After one donation, the Red Cross contacted me after a whole blood donation and said, “you know, you have a high basal platelet count. Have you ever considered apheresis?”
“Apher-what?” I asked.
Apheresis, they explained, is where they take your blood, separate it, keep a portion (e.g. platelets), and return the rest back to you (the machines that do it are really amazing!).
b. Competition My oldest brother has been donating whole blood for decades and has earned many Red Cross gallon pins. I believe he recently has been doing power red donations, which are concentrated red blood cell donations. You can only do those every 112 days, up to 3 times a year.
Since I have a relatively high level of platelets in my blood (it varies from person to person), I could donate a triple amount of platelets. Most people can donate a double.
That, coupled with the fact that I can donate very frequently, I have quickly added up my donations to where I’m eligible (as of this writing) for my 31 gallons pin.
c. Because I Can Eligibility requirements for platelet donations are a bit more stringent than for other donations. Common disqualifications are recent travel and some prescription medications. Here are the Red Cross eligibility requirements.
d. I Feel Great Afterwards After any donation, you are cautioned to take it easy – don’t do any strenuous work or lifting, etc.
After whole blood donation, you may feel run down. That is because you have lost some of your red blood cells, which deliver oxygen to and remove carbon dioxide waste from your body. With reduced red blood cell quantity, the efficiency of this process is reduced.
However, with platelet donation, all your red blood cells are returned to you. I therefore don’t feel run down after a platelet donation.
e. Gratitude Platelet donations take a long time. For a typical triple donation, I am often connected to the apheresis machine for two hours. Add the prep time before and the snack time afterwards, and the whole affair often takes three hours.
During donation, both arms must remain still (I nickname it the “crucifixion”). During that time I cannot text or surf the web. They have TVs so you may watch news, sports, movies, and Netflix. I often bring my headset and listen to podcasts to pass the time.
During that time, though, I often contemplate how lucky I am to be healthy. I know so many lovely friends and family members who have battled cancer – some who have succumbed. I think of the children at the two area children’s hospitals. One unit of platelets can potentially save three lives.
Platelets cannot be synthetically manufactured, nor can they be preserved beyond just 5 days. I have plenty, so why not share them?
Hopefully, I can keep donating for years. And if the day comes when I am in need, others will be there to help me out.
Does it hurt?
It depends. Certainly the insertion of the needles tends to sting a little bit. But usually that stinging sensation dissipates within 5-10 seconds.
The needles they use are much smaller than the large ones you often see for whole blood, so that helps.
Keeping your arms immobile for that long can get uncomfortable. Sometimes my elbows or wrists start to ache. Don’t move them yourself, but speak up and a nurse will be happy to adjust your arm for you.
Cushions for your wrist, lumbar, neck, etc. can help – ask if you are in any way uncomfortable.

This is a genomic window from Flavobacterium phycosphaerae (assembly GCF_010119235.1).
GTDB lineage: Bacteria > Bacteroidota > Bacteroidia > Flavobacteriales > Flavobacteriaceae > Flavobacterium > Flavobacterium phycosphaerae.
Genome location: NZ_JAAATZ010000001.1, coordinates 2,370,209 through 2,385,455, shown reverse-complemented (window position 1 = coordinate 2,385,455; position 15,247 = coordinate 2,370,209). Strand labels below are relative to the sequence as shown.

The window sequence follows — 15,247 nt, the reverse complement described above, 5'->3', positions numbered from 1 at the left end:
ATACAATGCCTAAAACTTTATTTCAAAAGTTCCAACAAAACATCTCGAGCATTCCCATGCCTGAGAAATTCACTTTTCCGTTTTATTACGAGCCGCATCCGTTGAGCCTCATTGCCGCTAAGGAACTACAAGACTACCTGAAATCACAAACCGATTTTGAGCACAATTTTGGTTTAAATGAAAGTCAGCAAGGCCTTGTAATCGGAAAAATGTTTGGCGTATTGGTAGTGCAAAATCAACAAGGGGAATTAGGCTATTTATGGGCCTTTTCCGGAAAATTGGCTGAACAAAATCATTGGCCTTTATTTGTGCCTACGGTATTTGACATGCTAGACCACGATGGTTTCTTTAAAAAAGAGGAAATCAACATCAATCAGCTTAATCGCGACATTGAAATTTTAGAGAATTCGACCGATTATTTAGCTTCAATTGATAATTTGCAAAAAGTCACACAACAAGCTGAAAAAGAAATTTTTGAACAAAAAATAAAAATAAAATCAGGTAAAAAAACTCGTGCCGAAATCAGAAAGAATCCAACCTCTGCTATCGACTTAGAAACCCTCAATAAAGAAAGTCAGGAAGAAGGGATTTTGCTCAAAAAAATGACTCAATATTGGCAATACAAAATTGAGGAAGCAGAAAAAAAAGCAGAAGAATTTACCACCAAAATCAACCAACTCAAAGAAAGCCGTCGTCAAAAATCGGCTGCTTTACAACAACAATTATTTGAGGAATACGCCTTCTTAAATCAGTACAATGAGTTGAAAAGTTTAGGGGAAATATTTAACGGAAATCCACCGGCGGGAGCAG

I know I can get cold during the donation process, so I ask for extra blankets and heating pads. They have them too.
Just don’t be shy. Let people know how you are feeling and they will do everything they can to make you comfortable.
Is it safe to donate now during the pandemic?
I’ve been very careful about staying home, always wearing a mask when out, washing my hands, and keeping physical distance. I assumed the Red Cross would take great precautions and having donated twice since the pandemic started, I feel safe.
They have greatly reduced the number of things you must touch during the donation process. For example, someone signs you in for you, there is hand sanitizer available whenever you need to use a touch screen, and of course everyone is masked all the time.
You still need to touch door knobs and handles, and fixtures if you use the bathroom.
But all in all, I feel they are taking proper precautions and will be donating again in a couple days.
Are you still scared of needles?
Over the years, I’ve gradually desensitized myself to the point that I can watch the whole process: preparing, inserting, and removing.
I still flinch a little when I see needles inserted on TV or in movies, but for myself, I know what to expect and am comfortable with it.
Any other tips?
Yes! Here are some additional suggestions: 1. Hydrate! Drink lots of water the day of and the day before your donation. Juice is okay, too, but limit your coffee and tea intake as both may dehydrate you. 2. Use the bathroom before you donate. Just before you are placed on the donating bed, you are encouraged to use the bathroom. Go, even if you don’t feel the need. Two hours on the bed can get very uncomfortable if you need to answer nature’s call. If you have to go during your donation, they must disconnect everything and abort your donation. 3. Avoid fatty foods the day before and day of donation. I once had fish and chips for lunch, just an hour or two before my donation. The impact was immediate: the amount of fat in my blood prevented the sensors of the apheresis machine from operating properly, and we had to abort the donation. Some websites recommend eating a hamburger to boost your blood iron levels. I disagree with this advice. 4. Tell others about your donation. I continue to hear from friends and acquaintances who benefited or who had family members who benefited from these life-saving donations. Some have joined me in donating too!
Curious, interested, nervous? I have invited and accompanied many friends to donate platelets. If you are in the Portland area, I’d be happy to join you.
After having lost his wallet and not having it returned, he wondered what kind of people would or would not return a lost wallet. So he prepared 200 wallets and had them dropped in 10 cities to see which would be returned.
Would there be any trends based on the city location or size? What about the age, gender, socioeconomic level, or religion (if any) of the finder?
I think you, like me, will find the results of his little test uplifting and reassuring.